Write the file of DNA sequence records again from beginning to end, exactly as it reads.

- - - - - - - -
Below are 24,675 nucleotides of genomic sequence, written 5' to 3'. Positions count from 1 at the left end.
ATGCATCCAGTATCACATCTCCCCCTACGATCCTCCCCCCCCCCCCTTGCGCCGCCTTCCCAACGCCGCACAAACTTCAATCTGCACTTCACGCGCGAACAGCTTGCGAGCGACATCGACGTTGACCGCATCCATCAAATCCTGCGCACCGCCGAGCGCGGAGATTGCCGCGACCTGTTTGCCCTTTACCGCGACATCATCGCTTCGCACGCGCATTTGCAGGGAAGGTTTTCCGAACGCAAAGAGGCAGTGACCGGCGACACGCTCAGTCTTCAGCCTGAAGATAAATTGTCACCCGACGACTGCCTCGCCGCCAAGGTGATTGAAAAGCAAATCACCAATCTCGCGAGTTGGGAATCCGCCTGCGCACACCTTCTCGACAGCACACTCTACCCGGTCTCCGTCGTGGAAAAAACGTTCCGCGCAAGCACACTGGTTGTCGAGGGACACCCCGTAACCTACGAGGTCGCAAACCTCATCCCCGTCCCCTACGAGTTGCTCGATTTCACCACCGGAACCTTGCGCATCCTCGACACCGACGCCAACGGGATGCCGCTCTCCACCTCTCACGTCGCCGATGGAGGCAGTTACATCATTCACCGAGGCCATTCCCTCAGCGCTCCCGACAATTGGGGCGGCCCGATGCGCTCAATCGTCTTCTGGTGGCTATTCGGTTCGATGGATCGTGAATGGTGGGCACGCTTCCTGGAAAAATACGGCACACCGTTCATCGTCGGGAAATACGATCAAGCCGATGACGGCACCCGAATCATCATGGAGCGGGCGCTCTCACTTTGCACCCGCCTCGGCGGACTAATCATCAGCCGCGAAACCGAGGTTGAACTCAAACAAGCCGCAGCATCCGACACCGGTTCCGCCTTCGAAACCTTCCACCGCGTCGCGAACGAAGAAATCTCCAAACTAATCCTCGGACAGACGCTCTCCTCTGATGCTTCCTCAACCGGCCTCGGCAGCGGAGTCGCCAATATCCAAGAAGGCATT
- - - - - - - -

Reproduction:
Below are 24,675 nucleotides of genomic sequence, written 5' to 3'. Positions count from 1 at the left end.
ATGCATCCAGTATCACATCTCCCCCTACGATCCTCCCCCCCCCCCCTTGCGCCGCCTTCCCAACGCCGCACAAACTTCAATCTGCACTTCACGCGCGAACAGCTTGCGAGCGACATCGACGTTGACCGCATCCATCAAATCCTGCGCACCGCCGAGCGCGGAGATTGCCGCGACCTGTTTGCCCTTTACCGCGACATCATCGCTTCGCACGCGCATTTGCAGGGAAGGTTTTCCGAACGCAAAGAGGCAGTGACCGGCGACACGCTCAGTCTTCAGCCTGAAGATAAATTGTCACCCGACGACTGCCTCGCCGCCAAGGTGATTGAAAAGCAAATCACCAATCTCGCGAGTTGGGAATCCGCCTGCGCACACCTTCTCGACAGCACACTCTACCCGGTCTCCGTCGTGGAAAAAACGTTCCGCGCAAGCACACTGGTTGTCGAGGGACACCCCGTAACCTACGAGGTCGCAAACCTCATCCCCGTCCCCTACGAGTTGCTCGATTTCACCACCGGAACCTTGCGCATCCTCGACACCGACGCCAACGGGATGCCGCTCTCCACCTCTCACGTCGCCGATGGAGGCAGTTACATCATTCACCGAGGCCATTCCCTCAGCGCTCCCGACAATTGGGGCGGCCCGATGCGCTCAATCGTCTTCTGGTGGCTATTCGGTTCGATGGATCGTGAATGGTGGGCACGCTTCCTGGAAAAATACGGCACACCGTTCATCGTCGGGAAATACGATCAAGCCGATGACGGCACCCGAATCATCATGGAGCGGGCGCTCTCACTTTGCACCCGCCTCGGCGGACTAATCATCAGCCGCGAAACCGAGGTTGAACTCAAACAAGCCGCAGCATCCGACACCGGTTCCGCCTTCGAAACCTTCCACCGCGTCGCGAACGAAGAAATCTCCAAACTAATCCTCGGACAGACGCTCTCCTCTGATGCTTCCTCAACCGGCCTCGGCAGCGGAGTCGCCAATATCCAAGAAGGCATT